Our campsite for our visit to T or C was a lakeview spot in the Lions Beach Campground at Elephant Butte Lake State Park. While the side-by-side parking spots were closer than we prefer, especially for a state park, the lake views were nice and we were just happy to enjoy sunny days in the 70s while northern New Mexico was already receiving regular dustings of snow. The park was only half full on weekdays, which made the spacing less of an issue.

To keep ourselves amused at camp, we watched and commented on our neighbors’ back-in techniques. We speculated as to why one set of neighbors chose to turn their toad into a Popemobile. We watched motorized boats and sailboats traversing the large lake. We kept our eyes peeled for the rabbits, roadrunners, and quail that regularly wandered through our campsite. The quail we could hear coming, since they make funny little noises like Minions in a constant panic. We enjoyed lovely sunrises over the lake and golden sunsets.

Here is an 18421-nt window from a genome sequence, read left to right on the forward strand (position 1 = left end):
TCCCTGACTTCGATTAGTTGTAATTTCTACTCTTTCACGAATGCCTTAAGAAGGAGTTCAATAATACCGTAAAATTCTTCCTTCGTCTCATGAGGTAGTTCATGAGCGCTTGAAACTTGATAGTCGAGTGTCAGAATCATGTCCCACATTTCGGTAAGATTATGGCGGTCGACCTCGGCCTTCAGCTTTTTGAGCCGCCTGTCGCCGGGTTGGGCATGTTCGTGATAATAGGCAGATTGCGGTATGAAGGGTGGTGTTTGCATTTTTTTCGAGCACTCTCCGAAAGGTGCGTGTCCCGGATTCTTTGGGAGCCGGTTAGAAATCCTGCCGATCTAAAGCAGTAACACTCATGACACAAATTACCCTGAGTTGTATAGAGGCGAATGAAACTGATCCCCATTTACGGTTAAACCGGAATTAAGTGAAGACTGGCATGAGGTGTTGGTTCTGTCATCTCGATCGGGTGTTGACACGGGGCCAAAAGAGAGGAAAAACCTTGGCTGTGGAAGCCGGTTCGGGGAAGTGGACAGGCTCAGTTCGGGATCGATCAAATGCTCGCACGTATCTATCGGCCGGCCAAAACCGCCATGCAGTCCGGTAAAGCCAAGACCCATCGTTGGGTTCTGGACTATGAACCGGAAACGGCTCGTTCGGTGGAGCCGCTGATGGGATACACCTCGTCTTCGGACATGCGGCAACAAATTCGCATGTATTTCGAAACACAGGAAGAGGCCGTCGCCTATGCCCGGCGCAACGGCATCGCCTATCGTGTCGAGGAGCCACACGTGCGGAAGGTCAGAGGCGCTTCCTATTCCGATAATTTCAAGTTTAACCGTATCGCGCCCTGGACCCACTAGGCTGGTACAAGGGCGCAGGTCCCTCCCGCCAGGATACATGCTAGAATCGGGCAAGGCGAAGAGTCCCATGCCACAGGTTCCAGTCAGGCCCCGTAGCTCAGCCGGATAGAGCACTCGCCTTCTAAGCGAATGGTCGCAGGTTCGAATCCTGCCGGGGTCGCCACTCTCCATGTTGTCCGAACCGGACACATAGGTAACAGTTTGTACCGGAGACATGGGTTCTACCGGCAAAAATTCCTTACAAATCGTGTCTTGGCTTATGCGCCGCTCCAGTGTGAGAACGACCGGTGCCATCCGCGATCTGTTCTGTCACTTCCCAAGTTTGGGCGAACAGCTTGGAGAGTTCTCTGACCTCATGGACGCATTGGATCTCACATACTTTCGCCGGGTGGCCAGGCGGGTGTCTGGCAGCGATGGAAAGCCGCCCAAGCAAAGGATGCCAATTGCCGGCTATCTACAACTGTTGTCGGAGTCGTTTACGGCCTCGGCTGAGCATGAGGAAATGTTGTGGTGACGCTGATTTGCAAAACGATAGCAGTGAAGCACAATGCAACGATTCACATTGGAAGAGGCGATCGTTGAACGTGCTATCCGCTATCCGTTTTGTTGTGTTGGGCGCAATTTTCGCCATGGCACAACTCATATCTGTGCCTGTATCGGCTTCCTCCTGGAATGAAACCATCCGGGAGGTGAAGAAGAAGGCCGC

We briefly checked out the main trail in the park, but getting to the trailhead was a 5-mile drive and the scenery was basically the same thing we were seeing from our campsite. Plus, the trail is apparently home to a large population of rattlesnakes, and they earned right of way on the trail.  Instead of doing a lot of hiking, we read a bunch of books and magazines. Overall, our stay was a much-needed breather from the constant grind of full-time travel.

 

 

Next: we head to Alamogordo for more space-related visits, hiking, and blinding white sands.

 

6 thoughts on “Catching up on Life in Truth or Consequences, NM”

  1. Staying put for awhile, especially with critter friends about, is always a nice change of pace. There was a nice covey of quail at our last stop, and their sweet bup-bup-bup reminded me of how much I loved sitting with my chickens. And getting caught up on to-do lists must be a load off. Now you are all recharged for new adventures!

    • It’s amazing how refreshing it was to just veg out! I mean, when the only thing you really want/need to accomplish for the day is to get a photo of a quail or a roadrunner, you know things are going just fine. And getting more planning under our belt means we feel more prepared for the months ahead, which is a rare and precious feeling for us.